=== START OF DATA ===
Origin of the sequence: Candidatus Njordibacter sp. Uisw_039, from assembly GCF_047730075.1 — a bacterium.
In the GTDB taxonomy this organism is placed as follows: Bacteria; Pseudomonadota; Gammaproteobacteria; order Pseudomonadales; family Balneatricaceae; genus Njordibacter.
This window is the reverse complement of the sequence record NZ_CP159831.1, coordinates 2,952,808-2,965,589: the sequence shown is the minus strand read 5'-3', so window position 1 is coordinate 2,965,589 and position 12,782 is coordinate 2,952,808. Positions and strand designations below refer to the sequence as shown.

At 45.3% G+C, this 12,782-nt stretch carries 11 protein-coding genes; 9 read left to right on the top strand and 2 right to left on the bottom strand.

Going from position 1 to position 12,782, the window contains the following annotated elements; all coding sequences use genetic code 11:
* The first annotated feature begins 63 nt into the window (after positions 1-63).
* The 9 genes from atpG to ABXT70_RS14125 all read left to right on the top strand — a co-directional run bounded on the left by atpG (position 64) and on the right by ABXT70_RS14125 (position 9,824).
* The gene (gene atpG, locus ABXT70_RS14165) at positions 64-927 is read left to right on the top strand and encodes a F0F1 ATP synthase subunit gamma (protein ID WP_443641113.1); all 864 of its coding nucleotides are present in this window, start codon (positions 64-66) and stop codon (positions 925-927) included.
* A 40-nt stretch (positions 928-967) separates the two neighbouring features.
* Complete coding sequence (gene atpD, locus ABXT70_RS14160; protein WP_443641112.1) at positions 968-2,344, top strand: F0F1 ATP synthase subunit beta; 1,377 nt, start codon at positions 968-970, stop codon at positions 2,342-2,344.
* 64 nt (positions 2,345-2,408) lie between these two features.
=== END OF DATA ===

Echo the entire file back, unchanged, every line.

Origin of the sequence: Candidatus Njordibacter sp. Uisw_039, from assembly GCF_047730075.1 — a bacterium.
In the GTDB taxonomy this organism is placed as follows: Bacteria; Pseudomonadota; Gammaproteobacteria; order Pseudomonadales; family Balneatricaceae; genus Njordibacter.
This window is the reverse complement of the sequence record NZ_CP159831.1, coordinates 2,952,808-2,965,589: the sequence shown is the minus strand read 5'-3', so window position 1 is coordinate 2,965,589 and position 12,782 is coordinate 2,952,808. Positions and strand designations below refer to the sequence as shown.

At 45.3% G+C, this 12,782-nt stretch carries 11 protein-coding genes; 9 read left to right on the top strand and 2 right to left on the bottom strand.

Going from position 1 to position 12,782, the window contains the following annotated elements; all coding sequences use genetic code 11:
* The first annotated feature begins 63 nt into the window (after positions 1-63).
* The 9 genes from atpG to ABXT70_RS14125 all read left to right on the top strand — a co-directional run bounded on the left by atpG (position 64) and on the right by ABXT70_RS14125 (position 9,824).
* The gene (gene atpG, locus ABXT70_RS14165) at positions 64-927 is read left to right on the top strand and encodes a F0F1 ATP synthase subunit gamma (protein ID WP_443641113.1); all 864 of its coding nucleotides are present in this window, start codon (positions 64-66) and stop codon (positions 925-927) included.
* A 40-nt stretch (positions 928-967) separates the two neighbouring features.
* Complete coding sequence (gene atpD, locus ABXT70_RS14160; protein WP_443641112.1) at positions 968-2,344, top strand: F0F1 ATP synthase subunit beta; 1,377 nt, start codon at positions 968-970, stop codon at positions 2,342-2,344.
* 64 nt (positions 2,345-2,408) lie between these two features.